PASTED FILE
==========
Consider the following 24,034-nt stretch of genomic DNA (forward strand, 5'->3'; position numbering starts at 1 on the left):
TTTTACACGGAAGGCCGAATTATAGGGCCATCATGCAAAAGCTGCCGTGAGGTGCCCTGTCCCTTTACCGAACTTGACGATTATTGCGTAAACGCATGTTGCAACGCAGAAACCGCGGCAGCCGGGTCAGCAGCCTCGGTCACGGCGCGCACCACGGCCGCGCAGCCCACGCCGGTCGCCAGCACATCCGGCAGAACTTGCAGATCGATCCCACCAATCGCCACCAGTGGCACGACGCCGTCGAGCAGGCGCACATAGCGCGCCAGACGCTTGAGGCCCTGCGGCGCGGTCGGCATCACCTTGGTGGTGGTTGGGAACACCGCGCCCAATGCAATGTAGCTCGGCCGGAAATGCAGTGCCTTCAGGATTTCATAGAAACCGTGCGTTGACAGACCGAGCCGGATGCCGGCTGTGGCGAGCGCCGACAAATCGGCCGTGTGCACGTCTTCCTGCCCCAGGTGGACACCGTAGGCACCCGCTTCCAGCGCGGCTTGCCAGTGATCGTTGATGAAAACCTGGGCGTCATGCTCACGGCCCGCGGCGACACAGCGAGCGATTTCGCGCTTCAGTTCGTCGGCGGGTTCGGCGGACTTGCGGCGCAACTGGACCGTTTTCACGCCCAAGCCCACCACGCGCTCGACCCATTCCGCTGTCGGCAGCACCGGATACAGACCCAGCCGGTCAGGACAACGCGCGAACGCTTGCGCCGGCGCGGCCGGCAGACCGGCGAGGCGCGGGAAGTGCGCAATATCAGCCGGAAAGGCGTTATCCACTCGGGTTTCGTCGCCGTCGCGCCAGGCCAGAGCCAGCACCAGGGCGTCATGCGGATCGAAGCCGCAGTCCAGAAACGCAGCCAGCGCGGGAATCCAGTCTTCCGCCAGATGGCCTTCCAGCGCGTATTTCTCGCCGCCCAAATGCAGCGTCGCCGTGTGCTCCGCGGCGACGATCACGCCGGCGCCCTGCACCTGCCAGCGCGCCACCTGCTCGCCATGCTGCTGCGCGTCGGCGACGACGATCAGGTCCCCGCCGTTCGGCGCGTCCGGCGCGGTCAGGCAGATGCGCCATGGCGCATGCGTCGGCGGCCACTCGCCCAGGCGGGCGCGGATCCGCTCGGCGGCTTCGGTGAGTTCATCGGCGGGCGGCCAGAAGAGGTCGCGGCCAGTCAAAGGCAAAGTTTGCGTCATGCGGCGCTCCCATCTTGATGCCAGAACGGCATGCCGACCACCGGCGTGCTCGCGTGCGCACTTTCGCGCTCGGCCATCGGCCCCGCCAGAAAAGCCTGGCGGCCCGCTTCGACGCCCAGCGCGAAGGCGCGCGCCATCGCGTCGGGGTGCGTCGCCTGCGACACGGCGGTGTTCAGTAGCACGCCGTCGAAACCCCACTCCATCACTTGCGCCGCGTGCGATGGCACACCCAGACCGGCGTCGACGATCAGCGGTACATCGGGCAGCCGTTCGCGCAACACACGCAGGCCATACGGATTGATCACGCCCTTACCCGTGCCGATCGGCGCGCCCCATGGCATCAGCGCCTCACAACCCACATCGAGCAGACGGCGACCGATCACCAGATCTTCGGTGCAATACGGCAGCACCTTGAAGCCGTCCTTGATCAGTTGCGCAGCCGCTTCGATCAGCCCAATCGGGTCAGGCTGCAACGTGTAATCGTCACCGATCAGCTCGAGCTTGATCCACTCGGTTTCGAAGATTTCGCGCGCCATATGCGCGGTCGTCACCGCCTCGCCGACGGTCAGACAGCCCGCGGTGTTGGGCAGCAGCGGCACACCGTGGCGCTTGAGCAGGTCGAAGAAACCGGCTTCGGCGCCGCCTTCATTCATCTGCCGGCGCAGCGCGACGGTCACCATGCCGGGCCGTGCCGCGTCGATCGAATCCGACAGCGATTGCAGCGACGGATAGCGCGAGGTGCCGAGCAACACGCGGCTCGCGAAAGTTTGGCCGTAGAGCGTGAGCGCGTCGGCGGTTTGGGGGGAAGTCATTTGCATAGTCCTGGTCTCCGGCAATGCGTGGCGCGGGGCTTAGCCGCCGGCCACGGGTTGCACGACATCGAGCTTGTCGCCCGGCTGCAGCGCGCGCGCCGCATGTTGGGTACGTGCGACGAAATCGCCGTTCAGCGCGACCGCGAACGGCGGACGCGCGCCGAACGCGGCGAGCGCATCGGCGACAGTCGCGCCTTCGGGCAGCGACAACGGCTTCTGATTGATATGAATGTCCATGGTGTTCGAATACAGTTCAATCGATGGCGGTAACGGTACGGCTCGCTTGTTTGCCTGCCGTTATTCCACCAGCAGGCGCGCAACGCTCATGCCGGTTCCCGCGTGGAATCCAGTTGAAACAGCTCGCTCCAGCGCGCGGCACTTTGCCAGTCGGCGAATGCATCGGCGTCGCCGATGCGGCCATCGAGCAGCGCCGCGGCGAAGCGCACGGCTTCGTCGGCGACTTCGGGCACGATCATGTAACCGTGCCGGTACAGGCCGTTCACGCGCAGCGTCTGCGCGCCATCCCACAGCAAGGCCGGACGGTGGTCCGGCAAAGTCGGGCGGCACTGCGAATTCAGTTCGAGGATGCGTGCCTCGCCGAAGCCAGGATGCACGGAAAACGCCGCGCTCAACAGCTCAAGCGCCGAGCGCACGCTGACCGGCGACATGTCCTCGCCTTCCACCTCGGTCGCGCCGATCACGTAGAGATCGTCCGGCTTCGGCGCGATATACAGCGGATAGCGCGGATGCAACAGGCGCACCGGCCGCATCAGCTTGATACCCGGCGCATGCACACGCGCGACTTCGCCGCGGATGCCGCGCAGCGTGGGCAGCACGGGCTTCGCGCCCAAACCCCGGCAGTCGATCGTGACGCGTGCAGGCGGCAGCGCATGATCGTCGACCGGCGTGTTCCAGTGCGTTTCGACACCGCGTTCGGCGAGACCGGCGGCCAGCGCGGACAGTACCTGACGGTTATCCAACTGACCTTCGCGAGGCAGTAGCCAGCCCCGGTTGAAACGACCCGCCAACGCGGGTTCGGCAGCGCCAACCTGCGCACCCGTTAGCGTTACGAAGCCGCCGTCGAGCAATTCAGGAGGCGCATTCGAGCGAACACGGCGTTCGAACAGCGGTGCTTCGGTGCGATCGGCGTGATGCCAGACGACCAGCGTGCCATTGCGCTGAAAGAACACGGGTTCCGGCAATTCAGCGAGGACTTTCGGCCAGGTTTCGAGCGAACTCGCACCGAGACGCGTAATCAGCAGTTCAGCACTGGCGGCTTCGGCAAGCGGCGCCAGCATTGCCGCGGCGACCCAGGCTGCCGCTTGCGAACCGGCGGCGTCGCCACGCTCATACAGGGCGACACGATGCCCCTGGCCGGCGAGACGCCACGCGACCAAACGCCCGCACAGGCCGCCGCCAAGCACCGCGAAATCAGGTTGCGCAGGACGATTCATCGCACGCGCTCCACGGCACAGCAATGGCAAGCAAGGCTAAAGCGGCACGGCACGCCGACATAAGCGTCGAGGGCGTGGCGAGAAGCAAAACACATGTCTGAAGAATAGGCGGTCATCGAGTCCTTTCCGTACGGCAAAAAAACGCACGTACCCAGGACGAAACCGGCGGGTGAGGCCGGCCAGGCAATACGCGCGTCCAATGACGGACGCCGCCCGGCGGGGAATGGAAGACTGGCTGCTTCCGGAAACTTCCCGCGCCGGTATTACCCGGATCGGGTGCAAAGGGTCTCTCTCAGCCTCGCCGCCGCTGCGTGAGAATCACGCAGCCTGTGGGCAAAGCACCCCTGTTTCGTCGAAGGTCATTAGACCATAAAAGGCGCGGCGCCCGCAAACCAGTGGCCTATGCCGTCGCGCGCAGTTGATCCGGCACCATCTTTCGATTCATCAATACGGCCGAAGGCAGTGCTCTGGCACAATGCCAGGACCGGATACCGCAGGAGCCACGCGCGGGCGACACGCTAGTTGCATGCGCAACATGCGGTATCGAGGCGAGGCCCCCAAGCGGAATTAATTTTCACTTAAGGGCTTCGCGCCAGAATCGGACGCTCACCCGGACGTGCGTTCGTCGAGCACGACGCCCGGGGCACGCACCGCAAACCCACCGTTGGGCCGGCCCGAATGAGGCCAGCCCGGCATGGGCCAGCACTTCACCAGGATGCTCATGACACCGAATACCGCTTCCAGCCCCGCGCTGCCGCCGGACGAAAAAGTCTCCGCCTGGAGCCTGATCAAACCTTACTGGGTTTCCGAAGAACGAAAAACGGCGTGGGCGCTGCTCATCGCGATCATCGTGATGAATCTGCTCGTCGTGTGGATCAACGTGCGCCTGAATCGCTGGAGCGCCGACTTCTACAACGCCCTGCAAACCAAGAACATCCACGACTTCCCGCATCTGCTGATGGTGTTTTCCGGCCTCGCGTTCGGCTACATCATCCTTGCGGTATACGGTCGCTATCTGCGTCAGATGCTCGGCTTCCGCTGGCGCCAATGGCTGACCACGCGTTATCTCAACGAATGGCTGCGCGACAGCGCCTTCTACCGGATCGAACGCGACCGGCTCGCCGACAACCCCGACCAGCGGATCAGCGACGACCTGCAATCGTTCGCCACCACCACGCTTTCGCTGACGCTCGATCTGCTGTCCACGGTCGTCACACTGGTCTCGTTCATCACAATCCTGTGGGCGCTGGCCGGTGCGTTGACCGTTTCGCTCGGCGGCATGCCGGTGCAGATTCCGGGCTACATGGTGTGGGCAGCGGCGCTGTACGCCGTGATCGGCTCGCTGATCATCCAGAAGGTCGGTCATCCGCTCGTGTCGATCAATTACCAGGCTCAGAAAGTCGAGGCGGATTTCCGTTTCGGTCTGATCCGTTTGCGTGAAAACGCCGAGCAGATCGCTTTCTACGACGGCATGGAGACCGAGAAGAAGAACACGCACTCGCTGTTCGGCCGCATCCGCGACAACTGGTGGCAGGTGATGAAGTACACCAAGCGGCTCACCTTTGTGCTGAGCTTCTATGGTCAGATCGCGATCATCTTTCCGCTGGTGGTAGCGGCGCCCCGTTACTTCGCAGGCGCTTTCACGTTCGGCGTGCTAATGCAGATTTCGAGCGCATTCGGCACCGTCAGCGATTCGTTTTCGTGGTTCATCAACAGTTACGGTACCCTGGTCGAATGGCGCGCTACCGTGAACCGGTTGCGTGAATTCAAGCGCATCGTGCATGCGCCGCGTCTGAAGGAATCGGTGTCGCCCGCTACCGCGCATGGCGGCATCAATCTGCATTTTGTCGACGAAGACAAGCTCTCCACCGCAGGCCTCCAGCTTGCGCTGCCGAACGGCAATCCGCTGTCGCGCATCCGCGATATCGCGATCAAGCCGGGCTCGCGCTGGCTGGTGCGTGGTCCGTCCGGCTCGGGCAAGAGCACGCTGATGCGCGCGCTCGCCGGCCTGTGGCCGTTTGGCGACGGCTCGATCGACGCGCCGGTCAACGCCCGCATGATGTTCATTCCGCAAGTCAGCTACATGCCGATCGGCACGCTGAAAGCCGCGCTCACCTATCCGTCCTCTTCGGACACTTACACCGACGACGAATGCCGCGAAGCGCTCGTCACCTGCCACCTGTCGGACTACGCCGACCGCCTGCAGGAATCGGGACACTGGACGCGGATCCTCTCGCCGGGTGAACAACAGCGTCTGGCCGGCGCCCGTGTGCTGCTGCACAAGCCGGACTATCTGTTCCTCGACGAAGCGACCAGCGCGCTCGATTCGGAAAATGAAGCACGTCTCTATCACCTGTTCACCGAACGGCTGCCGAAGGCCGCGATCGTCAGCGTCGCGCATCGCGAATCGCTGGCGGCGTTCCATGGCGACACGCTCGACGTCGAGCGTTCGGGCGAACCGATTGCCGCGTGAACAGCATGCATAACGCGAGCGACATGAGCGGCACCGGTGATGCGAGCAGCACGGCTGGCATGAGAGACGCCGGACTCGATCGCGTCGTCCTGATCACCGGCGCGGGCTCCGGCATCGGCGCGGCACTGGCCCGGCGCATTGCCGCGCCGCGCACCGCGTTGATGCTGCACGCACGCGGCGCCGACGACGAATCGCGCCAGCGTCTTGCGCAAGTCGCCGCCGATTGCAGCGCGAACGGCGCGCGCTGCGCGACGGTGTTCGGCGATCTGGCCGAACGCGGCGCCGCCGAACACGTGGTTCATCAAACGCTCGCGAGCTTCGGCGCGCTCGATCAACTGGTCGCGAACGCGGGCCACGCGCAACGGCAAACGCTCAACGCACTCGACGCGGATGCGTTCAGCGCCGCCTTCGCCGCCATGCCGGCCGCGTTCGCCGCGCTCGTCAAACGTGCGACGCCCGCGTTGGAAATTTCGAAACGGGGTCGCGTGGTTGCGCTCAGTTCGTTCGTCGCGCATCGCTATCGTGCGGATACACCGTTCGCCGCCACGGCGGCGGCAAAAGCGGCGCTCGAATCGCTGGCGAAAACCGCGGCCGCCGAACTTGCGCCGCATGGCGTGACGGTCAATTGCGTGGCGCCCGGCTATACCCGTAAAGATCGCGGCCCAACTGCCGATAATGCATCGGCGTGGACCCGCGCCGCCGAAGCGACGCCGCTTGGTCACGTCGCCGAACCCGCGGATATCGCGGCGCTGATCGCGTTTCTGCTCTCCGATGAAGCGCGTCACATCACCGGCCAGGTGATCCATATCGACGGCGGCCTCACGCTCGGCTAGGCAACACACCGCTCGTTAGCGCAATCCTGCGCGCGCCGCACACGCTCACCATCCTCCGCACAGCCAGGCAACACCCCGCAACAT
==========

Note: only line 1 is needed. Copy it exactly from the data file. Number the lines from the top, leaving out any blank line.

Consider the following 24,034-nt stretch of genomic DNA (forward strand, 5'->3'; position numbering starts at 1 on the left):